Consequently, take care before making your offer. Ensure your Real Estate Broker has done their homework. Parking has a lot of value in Toronto. Imagine paying a premium for a property to find out your parking space was expensive but also unusable. Plus, it won’t help with your resale values down the road if that “space” isn’t a parking space.

Just because it appears the neighbouring properties have Front Yard Parking does not mean you can introduce a parking space on your own front lawn. As mentioned, the City of Toronto banned new or unlicensed front yard parking pads, which cannot be grandfathered in.

These are some excellent clauses to include in your Agreement of Purchase & Sale that are helpful for non-legal parking pads:

Non-Legal Parking Pad:
The Seller hereby represents that the parking pad at the front of the real property is not legal. The Seller further represents that he has been using that parking space since “INSERT DATE” and has done so without objection. Notwithstanding the foregoing, the buyer hereby agrees to waive any objection thereto and proceed with this transaction.

Non-Legal with Encroachment:
The Seller represents, and the buyer acknowledges, that the parking space at the front of the real property is not legal and may encroach onto the mutual drive, as per the attached survey. The Seller further represents, and the buyer acknowledges that the Seller has used the parking space since without objection from the property owner who shares the mutual drive. Notwithstanding the foregoing, the buyer hereby agrees to waive any objection thereto and proceed with this transaction.

You may ask yourself, “Isn’t the parking situation clearly explained in the MLS listing”?

And the answer is “no.”

Listing agents that do excellent leg work and research will find all the correct information about the parking space (& beyond). However, many do not. And they will advertise the home as such. Mistakes are commonly made, leading to misunderstandings in this grey area. This is not exclusive to just front-pad parking – this also applies to private driveways, mutual drives, right-of-ways and laneway access parking.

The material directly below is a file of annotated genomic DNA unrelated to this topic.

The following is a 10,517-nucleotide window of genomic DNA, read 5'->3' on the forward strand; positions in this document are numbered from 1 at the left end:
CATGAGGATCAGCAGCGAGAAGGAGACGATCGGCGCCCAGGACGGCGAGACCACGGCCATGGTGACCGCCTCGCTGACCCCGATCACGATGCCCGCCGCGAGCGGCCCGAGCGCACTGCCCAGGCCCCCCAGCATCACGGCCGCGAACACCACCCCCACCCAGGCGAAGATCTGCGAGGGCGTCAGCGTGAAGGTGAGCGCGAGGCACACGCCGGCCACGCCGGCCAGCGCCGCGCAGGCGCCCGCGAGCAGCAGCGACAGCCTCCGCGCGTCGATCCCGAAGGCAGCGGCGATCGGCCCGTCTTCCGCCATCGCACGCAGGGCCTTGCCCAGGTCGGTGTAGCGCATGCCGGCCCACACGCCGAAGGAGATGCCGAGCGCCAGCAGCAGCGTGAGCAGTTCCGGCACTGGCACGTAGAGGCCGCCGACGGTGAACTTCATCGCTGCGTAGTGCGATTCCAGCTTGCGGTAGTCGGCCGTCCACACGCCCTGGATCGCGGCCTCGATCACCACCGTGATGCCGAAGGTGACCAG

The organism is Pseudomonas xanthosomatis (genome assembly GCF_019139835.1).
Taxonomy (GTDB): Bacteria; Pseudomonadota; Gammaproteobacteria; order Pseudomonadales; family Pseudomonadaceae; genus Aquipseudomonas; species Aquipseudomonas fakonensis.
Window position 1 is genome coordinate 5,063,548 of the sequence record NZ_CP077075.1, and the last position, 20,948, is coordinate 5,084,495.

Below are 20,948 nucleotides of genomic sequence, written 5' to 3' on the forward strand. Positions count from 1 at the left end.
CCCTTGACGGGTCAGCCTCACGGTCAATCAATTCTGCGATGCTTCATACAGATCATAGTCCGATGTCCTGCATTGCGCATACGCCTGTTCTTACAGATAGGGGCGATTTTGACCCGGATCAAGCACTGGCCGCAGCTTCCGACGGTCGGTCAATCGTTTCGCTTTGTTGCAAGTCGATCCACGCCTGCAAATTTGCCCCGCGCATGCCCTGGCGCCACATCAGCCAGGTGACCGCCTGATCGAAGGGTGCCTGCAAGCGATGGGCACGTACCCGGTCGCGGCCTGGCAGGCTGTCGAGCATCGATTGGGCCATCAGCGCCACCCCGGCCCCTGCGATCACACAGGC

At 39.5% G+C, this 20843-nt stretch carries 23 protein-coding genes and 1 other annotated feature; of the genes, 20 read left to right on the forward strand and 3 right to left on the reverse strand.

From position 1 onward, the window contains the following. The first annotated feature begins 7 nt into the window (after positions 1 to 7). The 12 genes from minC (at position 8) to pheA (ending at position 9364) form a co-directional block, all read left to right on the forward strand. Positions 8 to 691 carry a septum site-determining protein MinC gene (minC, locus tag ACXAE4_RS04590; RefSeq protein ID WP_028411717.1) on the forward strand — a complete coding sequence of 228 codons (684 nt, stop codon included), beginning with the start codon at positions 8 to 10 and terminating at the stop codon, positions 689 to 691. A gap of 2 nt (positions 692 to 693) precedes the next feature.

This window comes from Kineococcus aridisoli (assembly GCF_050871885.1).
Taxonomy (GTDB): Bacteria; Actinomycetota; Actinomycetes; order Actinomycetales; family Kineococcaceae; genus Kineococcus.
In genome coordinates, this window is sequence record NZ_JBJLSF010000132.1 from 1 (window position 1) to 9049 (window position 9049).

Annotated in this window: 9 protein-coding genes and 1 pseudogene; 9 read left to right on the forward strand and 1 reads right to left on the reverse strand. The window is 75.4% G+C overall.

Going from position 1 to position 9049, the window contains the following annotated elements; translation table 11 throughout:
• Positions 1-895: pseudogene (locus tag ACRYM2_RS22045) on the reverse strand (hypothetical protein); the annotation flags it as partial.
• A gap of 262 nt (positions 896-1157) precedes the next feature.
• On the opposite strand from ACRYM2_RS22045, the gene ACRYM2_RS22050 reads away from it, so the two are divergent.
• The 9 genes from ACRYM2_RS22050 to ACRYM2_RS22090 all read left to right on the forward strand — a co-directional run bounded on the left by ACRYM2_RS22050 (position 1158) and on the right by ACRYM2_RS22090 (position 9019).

Fortunately, we have outlined some great resources for prospective Sellers & Buyers looking for further clarity on their Front Yard Parking Space:


There are several resources you can reference as a starting point for learning more:

  1. Toronto Municipal Code – Chapter 918, Parking on Residential Front Yards and Boulevards. This is where you’ll find rules and regulations.
  2. Parking on Residential Front Yards and Boulevards Application. Here is the application, along with the requirements listed. Applications can still be made to acquire a front yard parking pad, but it is a lengthy process with a lot of red tape, fees, and special requirements that must be fulfilled.
  3. Locations Licenced for Residential Off-Street Parking. This is Toronto’s alphabetized list of licensed address locations that allow for a front yard parking pad. It also lists what type of parking they have. While this list is a handy resource, it is always wise to speak to someone at the Off-Street Parking Office to validate the information.

Lastly, if you confirm that there is NO parking with the home you are interested in and would like to inquire about the availability of street permits, the fastest way to do so is to email with the address of the property. Our personal experience is they are prompt in getting back to inquiries (within a few hours) and will confirm if street permits are available for the immediate area, if there is a waiting list, and what the cost breakdown is.

At Fox Marin, we’re always doing all we can to save you from an unpleasant surprise AFTER the transaction. If you are looking for a team of brokers who will do their diligence and watch out for your best interests in every way possible – this includes buying, selling and all things parking.


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This article is written by Fox Marin Broker, Ian Busher. With an extensive background in carpentry and contracting, Ian is our resident “Renovations Expert”! He takes pride in his ability to assess the quality and condition of a house. This, in tandem with his talent for speaking to the feasibility and cost of potential renovations, and his eye for the aesthetic details of a property, makes him a powerful partner for anyone looking to buy a home in the Toronto real estate market.